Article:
Malnutrition is amongst the biggest elements in India’s food security story with more than 33 lakh children malnourished and more than half of them in the severely malnourished category.
Maharashtra, Bihar and Gujarat top the list according to government figures. The government’s Poshan Abhiyaan to address this critical issue, particularly for anemia among rural women and children is significant. It proposes to artificially fortify some food grain with iron and zinc. By 2024 almost all anganwadis will get such fortified food grain.
What is worrying people is that artificial fortified rice has never been mixed with normal rice thus far. The government of India has permitted the release of 17 fortified food crops out of the selected 21 crops. These are hybrid maize, high oleic acid rich groundnut, low erucic acid content mustard, iron and zinc enriched yam and finger millet and other millets. While there is merit in the approach, it has not been thought through. There are some who seem to now believe that traditional rice or traditional crop varieties are devoid of adequate nutrition.
The National Institute of Nutrition of Hyderabad has analysed the nutritive qualities of many crops of India but has not studied the nutrition levels in different varieties of the same crop. The study shows that traditional crops have enormous nutritive values. Natural food crops have all the ingredients like iron, zinc, selenium, cobalt, copper manganese, protein and carbohydrate, fat amongst others in their natural form and in proper proportion.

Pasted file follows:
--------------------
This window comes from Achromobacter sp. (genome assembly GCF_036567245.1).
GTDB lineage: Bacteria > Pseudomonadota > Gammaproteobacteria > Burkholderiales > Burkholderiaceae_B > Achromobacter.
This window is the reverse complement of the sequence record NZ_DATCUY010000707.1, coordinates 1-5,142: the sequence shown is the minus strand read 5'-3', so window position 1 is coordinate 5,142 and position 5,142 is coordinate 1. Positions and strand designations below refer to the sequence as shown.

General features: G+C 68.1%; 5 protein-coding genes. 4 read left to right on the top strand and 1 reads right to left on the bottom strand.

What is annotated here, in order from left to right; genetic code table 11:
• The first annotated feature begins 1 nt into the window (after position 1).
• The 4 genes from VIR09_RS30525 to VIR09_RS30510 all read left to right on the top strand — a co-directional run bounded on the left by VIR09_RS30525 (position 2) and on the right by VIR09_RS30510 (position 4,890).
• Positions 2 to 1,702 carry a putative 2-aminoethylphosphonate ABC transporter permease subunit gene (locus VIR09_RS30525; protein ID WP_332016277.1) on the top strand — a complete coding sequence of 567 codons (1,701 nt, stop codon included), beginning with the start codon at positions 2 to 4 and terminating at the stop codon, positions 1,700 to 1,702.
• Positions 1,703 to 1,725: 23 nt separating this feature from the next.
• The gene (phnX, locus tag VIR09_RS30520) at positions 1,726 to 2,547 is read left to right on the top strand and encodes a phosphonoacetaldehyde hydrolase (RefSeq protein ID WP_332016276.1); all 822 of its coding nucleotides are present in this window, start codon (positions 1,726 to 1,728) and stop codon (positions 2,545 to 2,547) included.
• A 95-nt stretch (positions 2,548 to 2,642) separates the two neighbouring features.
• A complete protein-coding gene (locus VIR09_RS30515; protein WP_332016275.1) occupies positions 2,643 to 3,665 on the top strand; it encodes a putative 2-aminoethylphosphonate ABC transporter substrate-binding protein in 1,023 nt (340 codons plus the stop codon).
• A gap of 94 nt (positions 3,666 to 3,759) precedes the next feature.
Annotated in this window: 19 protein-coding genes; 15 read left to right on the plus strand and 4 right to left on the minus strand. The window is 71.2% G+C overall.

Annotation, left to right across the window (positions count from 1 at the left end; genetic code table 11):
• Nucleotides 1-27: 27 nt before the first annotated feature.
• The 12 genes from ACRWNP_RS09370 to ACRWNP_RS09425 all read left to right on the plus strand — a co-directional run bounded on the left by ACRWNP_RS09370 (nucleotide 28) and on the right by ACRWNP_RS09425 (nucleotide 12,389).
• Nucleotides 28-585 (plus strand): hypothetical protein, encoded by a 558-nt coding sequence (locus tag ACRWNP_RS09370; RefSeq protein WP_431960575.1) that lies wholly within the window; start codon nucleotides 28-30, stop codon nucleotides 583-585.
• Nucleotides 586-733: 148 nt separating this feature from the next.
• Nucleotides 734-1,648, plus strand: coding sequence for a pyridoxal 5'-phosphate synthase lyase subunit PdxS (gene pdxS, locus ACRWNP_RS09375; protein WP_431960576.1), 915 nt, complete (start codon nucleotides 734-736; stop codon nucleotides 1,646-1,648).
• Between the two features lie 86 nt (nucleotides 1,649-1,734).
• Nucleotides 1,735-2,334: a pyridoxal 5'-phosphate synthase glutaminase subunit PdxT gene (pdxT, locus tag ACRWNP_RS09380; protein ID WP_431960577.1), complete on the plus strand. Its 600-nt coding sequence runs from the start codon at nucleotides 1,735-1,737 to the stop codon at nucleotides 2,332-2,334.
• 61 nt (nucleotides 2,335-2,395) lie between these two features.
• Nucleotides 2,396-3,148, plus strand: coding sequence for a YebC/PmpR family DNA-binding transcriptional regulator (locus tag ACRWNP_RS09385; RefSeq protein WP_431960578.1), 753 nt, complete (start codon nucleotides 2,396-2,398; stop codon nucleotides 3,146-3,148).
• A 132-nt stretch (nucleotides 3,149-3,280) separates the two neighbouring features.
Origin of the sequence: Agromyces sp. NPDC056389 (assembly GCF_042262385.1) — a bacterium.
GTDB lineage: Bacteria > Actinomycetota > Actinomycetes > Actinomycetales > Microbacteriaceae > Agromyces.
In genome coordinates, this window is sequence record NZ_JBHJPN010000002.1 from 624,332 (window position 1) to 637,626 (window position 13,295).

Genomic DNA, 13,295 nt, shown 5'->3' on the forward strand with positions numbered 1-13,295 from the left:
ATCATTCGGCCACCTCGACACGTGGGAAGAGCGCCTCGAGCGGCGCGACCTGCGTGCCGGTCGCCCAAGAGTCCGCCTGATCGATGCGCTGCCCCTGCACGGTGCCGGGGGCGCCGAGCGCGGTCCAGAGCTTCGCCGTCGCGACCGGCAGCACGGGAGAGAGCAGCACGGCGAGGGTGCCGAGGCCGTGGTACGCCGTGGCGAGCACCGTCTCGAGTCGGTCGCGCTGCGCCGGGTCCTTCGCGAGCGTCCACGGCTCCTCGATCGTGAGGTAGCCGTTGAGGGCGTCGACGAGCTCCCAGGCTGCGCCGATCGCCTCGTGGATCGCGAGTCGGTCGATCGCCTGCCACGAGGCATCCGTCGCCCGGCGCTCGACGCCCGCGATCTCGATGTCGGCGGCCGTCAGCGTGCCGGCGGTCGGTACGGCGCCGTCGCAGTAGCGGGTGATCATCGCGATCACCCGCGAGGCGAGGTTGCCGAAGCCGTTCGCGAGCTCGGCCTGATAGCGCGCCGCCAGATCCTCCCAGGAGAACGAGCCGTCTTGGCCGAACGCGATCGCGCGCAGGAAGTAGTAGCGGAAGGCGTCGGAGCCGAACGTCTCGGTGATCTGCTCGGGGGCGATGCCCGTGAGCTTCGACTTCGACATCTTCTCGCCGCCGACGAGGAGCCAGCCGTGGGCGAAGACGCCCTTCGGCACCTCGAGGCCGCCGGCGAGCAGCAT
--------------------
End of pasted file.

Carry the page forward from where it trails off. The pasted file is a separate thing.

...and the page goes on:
Some crops are particularly rich in some nutrients. The abhyiaan, however, aims to incorporate nutrients artificially in crops that show a shortfall in nutritive qualities. The point is that traditional food crops rich in natural ingredients are consumed by people without any food allergy or any other issues related to health. Artificial enrichment with nutrients raises many questions about how they will be assimilated by the body, whether they will cause food allergy or how much of the nutrition will be retained after cooking and whether they will interfere with the absorption of other nutrients.
Rice, maize and pulses contain some anti-nutrients like phytic acid and polyphenols that inhibit absorption of nutrients in our gut. How much of the ironenriched produce will be absorbed by the body is not known because iron in natural food is not completely absorbed by our body. The other worry is with the weed killer, glyphosate, widely used in crop fields, the residue of which, as has been observed, entering the body through food diminishes gut bacteria; it forms chelating compounds with iron and zinc, which the body will definitely not absorb. In eastern India, people add lime juice to pulses while taking rice and dal and this acidic medium helps the body to absorb iron in pulses.
The quantity of iron in 100 grams of Indian’s common food crops is as follows: pulses – 8.9 mg; pumpkin leaves ~ 5.5 mg; pudina leaves – 8.5 mg; date palm ~ 4.79 mg; beaten rice ~ 5.5 mg; molasses – 11.8 mg; til oil ~ 9.3 mg; crab ~ 21 mg; chicken liver ~ 9 mg; mutton liver ~ 6.5 mg; beef liver ~ 14.4 mg, and egg 4.9 mg. Thus, traditional Indian foods are not devoid of iron. In fact, the iron component is much more than the proposed injection of iron in some specified food crops. For rice and wheat, the zinc component would be raised to 2 mg and 4 mg respectively.
For iron it would be 3.8 mg in wheat and 8 mg for pearl millet. Many desi rice varieties have considerable amounts of iron ~ ranging from 3.2 mg to 8.5 mg per 100 gm. of rice. Haem iron, a form of iron is found in animal protein and is absorbed without any acidic medium by our bodies. Non heme/haem form of iron is found in vegetables, eggs and milk and is poorly absorbed. In fact, consuming tea, coffee, and calcium-rich foods also interfere with the absorption of iron. Animal protein contains more iron in the form of haem iron, and it is absorbed more than vegetable irons. However, excess absorption of iron causes colon cancer.